Risk Factors for Lung Cancer

Tobacco Use

  • Smoking is the leading cause of lung cancer; however, it is estimated that approximately 20% never smoked.  The risk from smoking increases with the number of years and packs per day the person smoked. Tobacco smoke causes changes in cells that can lead to cancer.

    • Smoking cigarettes, cigars or pipes can lead to lung cancer.  The impact of vaping is not yet known. 

    • Secondhand smoke can also lead to lung cancer in nonsmokers.  As with smoking, the amount and length of time a person is exposed increases their risk.

Radon

  • Radon is an invisible, odorless, tasteless radioactive gas that occurs naturally in soil and rocks. Exposure to radon is the second-leading cause of lung cancer in the United States.  Nearly one out of every 15 homes in the United States is thought to have high radon levels. The EPA recommends testing homes for radon and using proven ways to lower high radon levels.

E-Cigarettes

  • There is not enough evidence to support that e-cigarettes are an effective smoking cessation tool.  E-cigarettes are not regulated as they should be and also contain dangerous ingredients.  The effect of inhaling vapors is unknown.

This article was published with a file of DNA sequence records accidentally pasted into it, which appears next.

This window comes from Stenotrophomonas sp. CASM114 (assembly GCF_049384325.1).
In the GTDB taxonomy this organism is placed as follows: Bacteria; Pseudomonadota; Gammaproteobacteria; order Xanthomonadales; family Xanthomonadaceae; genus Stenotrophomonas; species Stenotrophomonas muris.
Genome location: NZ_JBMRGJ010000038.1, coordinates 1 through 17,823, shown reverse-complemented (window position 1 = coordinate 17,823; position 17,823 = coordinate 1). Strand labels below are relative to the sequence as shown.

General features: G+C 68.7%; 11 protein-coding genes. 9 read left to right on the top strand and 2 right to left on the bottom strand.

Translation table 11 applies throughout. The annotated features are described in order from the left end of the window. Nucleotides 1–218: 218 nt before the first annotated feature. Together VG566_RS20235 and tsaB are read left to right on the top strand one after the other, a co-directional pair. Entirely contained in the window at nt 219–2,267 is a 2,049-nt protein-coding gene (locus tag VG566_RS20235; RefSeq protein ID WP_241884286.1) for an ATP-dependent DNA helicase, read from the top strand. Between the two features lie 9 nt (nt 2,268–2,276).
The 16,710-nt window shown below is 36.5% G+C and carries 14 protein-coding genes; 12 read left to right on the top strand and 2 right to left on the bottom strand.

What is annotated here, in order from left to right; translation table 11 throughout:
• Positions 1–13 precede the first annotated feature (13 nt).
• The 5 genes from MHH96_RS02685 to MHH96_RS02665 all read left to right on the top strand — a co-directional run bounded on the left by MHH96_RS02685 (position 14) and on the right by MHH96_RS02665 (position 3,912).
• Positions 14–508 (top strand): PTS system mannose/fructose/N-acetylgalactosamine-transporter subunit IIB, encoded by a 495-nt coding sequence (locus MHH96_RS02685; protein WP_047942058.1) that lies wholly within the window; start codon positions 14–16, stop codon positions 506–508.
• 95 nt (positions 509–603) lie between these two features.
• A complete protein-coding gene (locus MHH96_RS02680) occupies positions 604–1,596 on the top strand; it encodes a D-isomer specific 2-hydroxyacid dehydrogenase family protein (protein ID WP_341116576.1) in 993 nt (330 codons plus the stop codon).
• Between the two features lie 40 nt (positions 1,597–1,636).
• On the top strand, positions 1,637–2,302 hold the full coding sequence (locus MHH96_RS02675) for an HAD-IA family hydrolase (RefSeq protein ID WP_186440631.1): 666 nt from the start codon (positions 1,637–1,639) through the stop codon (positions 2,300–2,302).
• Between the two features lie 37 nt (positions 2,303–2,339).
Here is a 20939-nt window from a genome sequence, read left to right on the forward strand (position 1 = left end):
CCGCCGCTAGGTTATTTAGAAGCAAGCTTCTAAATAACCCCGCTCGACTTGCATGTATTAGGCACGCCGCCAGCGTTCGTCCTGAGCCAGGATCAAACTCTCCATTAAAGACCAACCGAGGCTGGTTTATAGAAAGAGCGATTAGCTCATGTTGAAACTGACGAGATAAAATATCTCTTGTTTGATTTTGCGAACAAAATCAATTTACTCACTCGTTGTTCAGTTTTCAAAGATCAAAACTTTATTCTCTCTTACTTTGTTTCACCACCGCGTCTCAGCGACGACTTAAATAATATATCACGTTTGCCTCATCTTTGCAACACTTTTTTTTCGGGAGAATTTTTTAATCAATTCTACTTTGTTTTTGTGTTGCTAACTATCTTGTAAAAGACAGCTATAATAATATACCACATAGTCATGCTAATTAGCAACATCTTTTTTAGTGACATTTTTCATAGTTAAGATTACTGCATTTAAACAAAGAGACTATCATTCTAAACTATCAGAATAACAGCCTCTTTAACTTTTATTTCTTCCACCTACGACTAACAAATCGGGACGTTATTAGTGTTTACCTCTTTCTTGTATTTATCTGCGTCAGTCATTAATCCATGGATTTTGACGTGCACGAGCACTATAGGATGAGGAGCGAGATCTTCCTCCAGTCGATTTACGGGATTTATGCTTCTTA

Age

  • Increasing age is a risk factor for many cancers, including lung cancer.  Approximately 70% of lung cancer patients are over 65 at diagnosis; however, younger patients do also get lung cancer.
     

Family history of lung cancer

  • If a family has a history of lung cancer, genetics may play a part in the development of lung cancer.

Health-related issues

  • Even among never smokers, emphysema, chronic bronchitis and asthma may increase lung cancer risk significantly.

Military service

  • Estimates are that the rate of lung cancer among veterans may be twice that of the general population. Active duty military continue to be exposed to agents that are likely to increase their future risk, as well.

Asbestos

  • Asbestos is a mineral fiber that has been used in the manufacturing of many products for decades, including insulation and tiles. Most exposure has been heavily concentrated in the mechanical, construction and shipbuilding industries. Asbestos exposure increases the risk of lung cancer and mesothelioma.

 

Other environmental exposures

  • Including industrial chemicals such as arsenic, beryllium, uranium, air pollution from vehicle and diesel exhaust and industrial and residential emissions, as well as those from power plants.

  • There is evidence that exposure to industrial chemicals in certain occupations or industries increases the risk of lung cancer.